How Distraction from Suffering Causes More Suffering

May 31, 2022

Dr. Jill Harrison Landsman, L.Ac., D.A.O.M.
July 28, 2022 / 5 mins read

One of my favorite quotes is, “You can’t stop the waves, but you can learn to surf.” Jon Kabat Zinn said that, and it’s a helpful reminder to me every day.

Jon Kabat Zinn is a renowned professor, writer, researcher, and teacher of mindfulness. He created a now worldwide program called Mindfulness-Based Stress Reduction, which helps with so many things. If you don’t know about his work or books, they’re worth checking out.

We can Learn to Ride the Waves and Go with the Flow

Like the waves of the ocean, life brings us recurring challenges. You’ve probably noticed this in your own life -- as soon after we overcome one challenge, another is not far behind. Trying to stop or avoid the waves -- aka challenges -- brings its own set of problems.

Embracing what comes as an opportunity for growth brings a feeling of empowerment rather than the sometimes-victimizing thought of, “Why is this happening to me?”

This is something we can do in our own lives, and it’s an important lesson to help your child recognize. Having compassion for our children as their own challenges arise, allowing them to feel their feelings, and guiding them in the recognition of this pattern and the lessons that come, is a great way to help them navigate their own waves.

Acceptance is the Key

Being in the mindset of having acceptance of what IS can be simple, but NOT EASY!

Let’s say something happens in your life, or in the world at large, that you want to be different than it is. Before we can find peace, we must remember that it’s not what happened that’s the biggest issue, it’s how we navigate it. How we choose to deal with it.

Ancient Maps for Modern Times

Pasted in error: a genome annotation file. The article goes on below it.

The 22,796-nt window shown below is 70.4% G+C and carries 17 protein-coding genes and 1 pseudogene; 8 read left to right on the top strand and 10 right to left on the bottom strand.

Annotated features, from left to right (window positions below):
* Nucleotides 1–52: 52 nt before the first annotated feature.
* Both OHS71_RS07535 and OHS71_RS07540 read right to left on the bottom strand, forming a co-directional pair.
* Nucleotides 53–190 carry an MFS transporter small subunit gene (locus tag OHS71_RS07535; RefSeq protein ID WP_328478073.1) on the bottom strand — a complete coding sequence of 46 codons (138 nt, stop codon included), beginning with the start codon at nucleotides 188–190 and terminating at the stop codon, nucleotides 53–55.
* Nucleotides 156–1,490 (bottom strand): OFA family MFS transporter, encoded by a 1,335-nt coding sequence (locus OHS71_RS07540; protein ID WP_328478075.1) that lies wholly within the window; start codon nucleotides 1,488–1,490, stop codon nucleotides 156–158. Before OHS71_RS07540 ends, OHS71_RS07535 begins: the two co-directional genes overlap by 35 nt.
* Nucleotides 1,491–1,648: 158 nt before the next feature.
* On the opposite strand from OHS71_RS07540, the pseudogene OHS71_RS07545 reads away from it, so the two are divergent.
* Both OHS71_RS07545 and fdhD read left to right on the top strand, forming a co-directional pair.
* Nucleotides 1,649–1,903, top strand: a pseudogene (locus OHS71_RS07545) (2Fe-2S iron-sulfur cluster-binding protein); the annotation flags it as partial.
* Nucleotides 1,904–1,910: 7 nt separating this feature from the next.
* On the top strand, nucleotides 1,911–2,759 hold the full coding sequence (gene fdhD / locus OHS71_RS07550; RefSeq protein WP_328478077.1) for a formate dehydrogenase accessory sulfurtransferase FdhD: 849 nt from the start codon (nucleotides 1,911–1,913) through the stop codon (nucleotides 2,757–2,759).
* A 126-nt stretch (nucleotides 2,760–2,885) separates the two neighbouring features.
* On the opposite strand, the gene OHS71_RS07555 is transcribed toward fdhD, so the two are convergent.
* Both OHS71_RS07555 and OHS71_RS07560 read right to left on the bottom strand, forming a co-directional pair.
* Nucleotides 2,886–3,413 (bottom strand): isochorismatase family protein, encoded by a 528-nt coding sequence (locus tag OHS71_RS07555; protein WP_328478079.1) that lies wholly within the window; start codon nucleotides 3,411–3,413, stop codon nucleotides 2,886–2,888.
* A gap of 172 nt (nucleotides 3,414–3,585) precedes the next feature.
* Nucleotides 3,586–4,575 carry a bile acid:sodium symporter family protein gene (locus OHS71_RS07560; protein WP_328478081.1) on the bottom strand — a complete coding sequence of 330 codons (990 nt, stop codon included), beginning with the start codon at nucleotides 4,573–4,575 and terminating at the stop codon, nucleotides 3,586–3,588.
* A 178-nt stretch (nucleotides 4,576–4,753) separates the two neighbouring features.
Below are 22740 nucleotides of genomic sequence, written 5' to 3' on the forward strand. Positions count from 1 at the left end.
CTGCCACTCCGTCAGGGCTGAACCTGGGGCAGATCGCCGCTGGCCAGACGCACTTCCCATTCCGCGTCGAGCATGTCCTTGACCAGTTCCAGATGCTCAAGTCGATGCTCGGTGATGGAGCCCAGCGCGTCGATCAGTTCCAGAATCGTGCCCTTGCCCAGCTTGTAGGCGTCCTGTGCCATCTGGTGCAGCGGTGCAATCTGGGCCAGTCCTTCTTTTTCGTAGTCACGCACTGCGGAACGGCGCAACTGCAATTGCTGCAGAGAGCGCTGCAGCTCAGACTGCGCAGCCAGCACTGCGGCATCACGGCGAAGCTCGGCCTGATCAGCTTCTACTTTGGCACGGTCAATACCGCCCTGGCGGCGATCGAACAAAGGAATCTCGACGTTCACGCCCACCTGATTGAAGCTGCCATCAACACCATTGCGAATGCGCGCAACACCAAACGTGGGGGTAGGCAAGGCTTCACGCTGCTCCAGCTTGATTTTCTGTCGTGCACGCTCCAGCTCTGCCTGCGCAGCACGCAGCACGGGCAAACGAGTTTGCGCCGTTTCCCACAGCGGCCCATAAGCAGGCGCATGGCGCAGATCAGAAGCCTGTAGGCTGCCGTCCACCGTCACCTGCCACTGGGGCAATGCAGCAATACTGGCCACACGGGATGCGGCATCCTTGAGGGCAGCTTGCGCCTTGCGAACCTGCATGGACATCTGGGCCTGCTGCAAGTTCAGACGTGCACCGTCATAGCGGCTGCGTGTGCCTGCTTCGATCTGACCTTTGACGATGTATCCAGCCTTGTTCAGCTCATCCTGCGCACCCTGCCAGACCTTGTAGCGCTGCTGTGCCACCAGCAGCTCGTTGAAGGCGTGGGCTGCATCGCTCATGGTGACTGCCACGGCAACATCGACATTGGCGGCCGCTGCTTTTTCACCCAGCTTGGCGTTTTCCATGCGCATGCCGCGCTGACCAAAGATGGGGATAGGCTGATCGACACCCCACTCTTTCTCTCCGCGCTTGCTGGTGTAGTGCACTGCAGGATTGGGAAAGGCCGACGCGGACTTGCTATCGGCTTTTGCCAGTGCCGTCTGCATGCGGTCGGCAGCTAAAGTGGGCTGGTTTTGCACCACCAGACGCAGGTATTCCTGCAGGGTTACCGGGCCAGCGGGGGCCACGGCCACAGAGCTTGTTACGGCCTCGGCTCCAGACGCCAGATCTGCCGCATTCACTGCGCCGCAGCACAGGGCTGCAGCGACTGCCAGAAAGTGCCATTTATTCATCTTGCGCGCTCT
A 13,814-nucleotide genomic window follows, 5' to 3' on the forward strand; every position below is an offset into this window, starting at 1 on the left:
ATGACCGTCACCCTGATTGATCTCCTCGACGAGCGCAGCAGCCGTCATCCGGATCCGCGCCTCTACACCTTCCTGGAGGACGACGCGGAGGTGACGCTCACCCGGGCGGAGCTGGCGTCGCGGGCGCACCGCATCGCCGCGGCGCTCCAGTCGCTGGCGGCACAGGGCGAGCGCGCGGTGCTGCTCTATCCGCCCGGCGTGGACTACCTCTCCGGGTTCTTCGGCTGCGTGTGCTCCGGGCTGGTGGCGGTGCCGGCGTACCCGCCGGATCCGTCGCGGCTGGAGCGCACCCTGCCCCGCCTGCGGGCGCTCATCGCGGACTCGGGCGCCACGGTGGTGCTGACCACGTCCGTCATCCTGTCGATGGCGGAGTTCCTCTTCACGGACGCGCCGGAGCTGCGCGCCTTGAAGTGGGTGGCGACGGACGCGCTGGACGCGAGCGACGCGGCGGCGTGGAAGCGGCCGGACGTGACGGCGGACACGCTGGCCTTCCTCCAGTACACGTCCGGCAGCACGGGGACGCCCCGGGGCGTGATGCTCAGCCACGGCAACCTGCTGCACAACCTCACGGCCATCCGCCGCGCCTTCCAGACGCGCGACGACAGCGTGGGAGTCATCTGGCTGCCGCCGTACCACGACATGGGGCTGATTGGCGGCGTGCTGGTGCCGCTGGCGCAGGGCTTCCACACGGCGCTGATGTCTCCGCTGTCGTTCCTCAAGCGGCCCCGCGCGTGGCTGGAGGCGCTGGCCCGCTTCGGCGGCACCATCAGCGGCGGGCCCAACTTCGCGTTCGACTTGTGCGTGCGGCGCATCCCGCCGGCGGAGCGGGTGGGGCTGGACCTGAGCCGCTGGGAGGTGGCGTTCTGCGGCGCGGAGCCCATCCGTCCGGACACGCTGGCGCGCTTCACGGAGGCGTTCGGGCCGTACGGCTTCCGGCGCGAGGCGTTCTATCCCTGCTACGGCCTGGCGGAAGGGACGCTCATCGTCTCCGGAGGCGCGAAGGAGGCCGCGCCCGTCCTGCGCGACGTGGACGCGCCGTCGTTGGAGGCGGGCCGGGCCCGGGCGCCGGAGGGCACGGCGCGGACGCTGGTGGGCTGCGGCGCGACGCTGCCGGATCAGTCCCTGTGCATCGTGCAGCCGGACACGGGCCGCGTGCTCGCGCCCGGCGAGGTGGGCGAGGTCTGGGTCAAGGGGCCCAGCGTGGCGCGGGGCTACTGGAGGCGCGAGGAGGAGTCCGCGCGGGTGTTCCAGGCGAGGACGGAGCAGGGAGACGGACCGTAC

The Four Noble Truths of Buddhism offer a map on how to get through difficulties with more skillfulness. Let’s start with the first noble truth: “Life has suffering.” “Suffering” is the loose translation, but it’s a lot more nuanced than that.

We all know that life can be hard. Being human is challenging. But many of us think that everyone else has their stuff together, and we are the only one suffering in this kind of way. Understanding that our difficulties are part of the human curricula allows us an opportunity to grow and learn.

Look back on a difficult time in your life, something you got through. The growth that came with that challenge is now an invaluable part of your wisdom. After a difficult time has been resolved and learned from, most people are grateful for the experience.

What is Dukkah?

Dukkha, the Buddhist term used in the First Noble Truth, refers to the “suffering” or dissatisfaction of life. A person may feel temporary moments of satisfaction, but suffering – whether physical, emotional, or mental -- is inevitable.

Another description of Dukkha is the idea that things are unreliable. We attach to things, and that attachment creates suffering because things will always change.

How can we use this ancient wisdom in our parenting?

As parents or caregivers, we first must explore these ideals and see if they resonate with us. We certainly can’t transmit something we don’t believe and aren’t practicing ourselves. We say “practice” because none of us have this down pat, but we can cultivate this practice just like any other skill.

When things get hard, many of us run right into our habitual distractions – electronic devices, food, alcohol, work, etc. Unfortunately, running away, or avoidance, causes so much more harm than just dealing with the problem head-on.

Always More to Learn

There are three more noble truths to explore, but the first noble truth is enough to begin with for now. A little teaser for the second noble truth is that once we know that life isn’t supposed to be easy, we suffer much less.

A Resource for Further Exploration

Helping kids to understand this philosophy as early as possible can help them avoid unnecessary suffering throughout their lives. There are endless opportunities to model this. The Buddhist philosophy is rich and descriptive.

There are numerous books and resources out there with helpful, and more descriptive, tools. A good place to begin is Krissy Pozatek’s book, “Brave Parenting: A Buddhist-Inspired Guide to Raising Emotionally Resilient Children.”